And as you said, it is – we are watching something that makes headlines in

this country, when it happens in other countries, when it happens in third-

world countries – the obliteration of the rule of law.

 

MADDOW: Nicolle, there is, in the specifics of Roger Stone`s conviction,

and the specifics of what we learned about him in the course of his trial

and spelled out about him in the Mueller report, especially when bits about

Stone unredacted after his trial came to conclude. We did get some really

specific stuff about the president, including a portrait of his conviction

and a portrait of the crimes he committed in obstructing that

investigation. Which really made it seem like what he was doing was trying

to protect the president from investigators knowing what the president`s

personal role was in trying to interact with the – this foreign effort to

– to – to influence the election on his behalf.

 

Roger Stone says, openly, that what he was doing was trying to protect the

president when investigators were trying to get at what Donald Trump,

himself, was doing. If it`s that blatant, if he is willing to say, listen,

commute my sentence because I was protecting you, what`s the – if – I

mean, if Republicans don`t mind that, what`s the correction to that? What

door doesn`t that open?

 

WALLACE: There is no correction. And Republicans – who? Who? The

Republican governors, who have thrown up in their states to surging

coronavirus cases, the zombies in the Senate who acquitted Donald Trump

after refusing to hear from John Bolton?

 

I mean, here is the problem. You pull the fire alarm. Who`s coming? There`s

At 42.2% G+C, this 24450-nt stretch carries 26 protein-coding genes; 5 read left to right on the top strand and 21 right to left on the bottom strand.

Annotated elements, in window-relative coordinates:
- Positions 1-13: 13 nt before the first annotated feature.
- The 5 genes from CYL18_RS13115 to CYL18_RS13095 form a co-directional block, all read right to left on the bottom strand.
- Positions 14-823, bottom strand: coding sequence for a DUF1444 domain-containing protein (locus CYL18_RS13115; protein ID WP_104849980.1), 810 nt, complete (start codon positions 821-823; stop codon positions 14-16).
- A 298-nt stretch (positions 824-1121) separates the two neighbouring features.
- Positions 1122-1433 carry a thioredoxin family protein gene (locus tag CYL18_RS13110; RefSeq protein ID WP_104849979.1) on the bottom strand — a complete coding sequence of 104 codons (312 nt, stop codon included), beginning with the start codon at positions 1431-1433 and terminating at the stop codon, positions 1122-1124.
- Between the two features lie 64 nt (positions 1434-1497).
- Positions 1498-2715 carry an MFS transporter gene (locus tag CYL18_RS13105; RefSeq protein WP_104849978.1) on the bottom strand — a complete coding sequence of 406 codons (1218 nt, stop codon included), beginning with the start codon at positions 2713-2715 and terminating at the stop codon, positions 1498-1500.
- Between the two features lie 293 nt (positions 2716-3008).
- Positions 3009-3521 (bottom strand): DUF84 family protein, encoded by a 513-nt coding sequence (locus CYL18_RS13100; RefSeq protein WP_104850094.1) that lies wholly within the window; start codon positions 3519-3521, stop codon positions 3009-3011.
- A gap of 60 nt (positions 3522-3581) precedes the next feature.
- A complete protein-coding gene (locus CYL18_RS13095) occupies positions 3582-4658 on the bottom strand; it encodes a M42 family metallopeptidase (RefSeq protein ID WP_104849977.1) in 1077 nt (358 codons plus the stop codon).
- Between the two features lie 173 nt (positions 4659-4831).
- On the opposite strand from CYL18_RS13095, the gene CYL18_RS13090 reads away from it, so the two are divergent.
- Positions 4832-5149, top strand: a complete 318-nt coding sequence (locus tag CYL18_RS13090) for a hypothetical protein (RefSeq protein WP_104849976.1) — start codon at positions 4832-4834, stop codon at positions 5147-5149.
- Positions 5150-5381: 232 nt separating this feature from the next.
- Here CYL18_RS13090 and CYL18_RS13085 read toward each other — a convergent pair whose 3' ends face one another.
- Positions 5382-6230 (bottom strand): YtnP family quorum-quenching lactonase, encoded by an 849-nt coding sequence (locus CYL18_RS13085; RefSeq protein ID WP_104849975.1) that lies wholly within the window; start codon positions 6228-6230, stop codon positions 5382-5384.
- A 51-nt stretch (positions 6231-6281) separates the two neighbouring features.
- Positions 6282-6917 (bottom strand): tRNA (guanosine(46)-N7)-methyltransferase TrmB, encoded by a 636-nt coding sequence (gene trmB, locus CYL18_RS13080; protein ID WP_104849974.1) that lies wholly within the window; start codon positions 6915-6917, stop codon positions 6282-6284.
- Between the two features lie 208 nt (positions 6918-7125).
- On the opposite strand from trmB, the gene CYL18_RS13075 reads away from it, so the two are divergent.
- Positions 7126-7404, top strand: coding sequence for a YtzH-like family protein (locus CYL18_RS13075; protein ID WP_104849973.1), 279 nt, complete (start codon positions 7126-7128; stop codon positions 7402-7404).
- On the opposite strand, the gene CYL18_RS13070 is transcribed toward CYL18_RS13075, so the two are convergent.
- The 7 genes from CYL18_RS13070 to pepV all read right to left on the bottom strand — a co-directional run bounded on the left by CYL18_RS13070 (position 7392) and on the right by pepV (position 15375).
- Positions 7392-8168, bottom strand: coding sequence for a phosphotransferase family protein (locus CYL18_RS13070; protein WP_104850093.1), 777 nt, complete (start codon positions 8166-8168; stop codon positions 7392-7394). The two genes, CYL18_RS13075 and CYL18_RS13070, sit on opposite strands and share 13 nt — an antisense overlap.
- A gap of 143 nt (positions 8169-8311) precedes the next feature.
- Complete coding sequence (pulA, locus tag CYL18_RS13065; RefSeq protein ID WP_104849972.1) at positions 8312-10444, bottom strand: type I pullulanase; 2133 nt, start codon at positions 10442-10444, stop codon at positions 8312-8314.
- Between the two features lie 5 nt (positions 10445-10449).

nobody coming.

 

And I am also heartened that Adam Schiff sees some heroes. But they`re

ostracized, they`re unemployed, and they are on an island. I mean, I –

where is everybody else? I mean, there are a whole lot of people who know

just how bad this is.

 

You know, the Mueller report, and we`ll never know the answer to this until

and unless Robert Mueller does an interview or Rod Rosenstein does an

interview. It doesn`t explain why they didn`t push for an interview with

Donald Trump to ask him those questions. I mean, what was – we only know

half of the conversation.

 

There`s also some corroboration in the e-mails in the Mueller report that

are included, I think, in some of the footnotes between Roger Stone and

Bannon. But this was an on-book operation for the Trump campaign. This

isn`t some off-book Stone escapade. The whole Trump campaign was basically

off book.

 

So this was the campaign knowingly benefitting from Russian assistance or -

- or – or information. And the fact that this is where we are that, that

guy, who was prosecuted by Donald Trump`s own Justice Department, has been

commuted. With Bill Barr, at least, as – as – as exasperated as he`s

described to me tonight, as against this move as I`m told he was, he won`t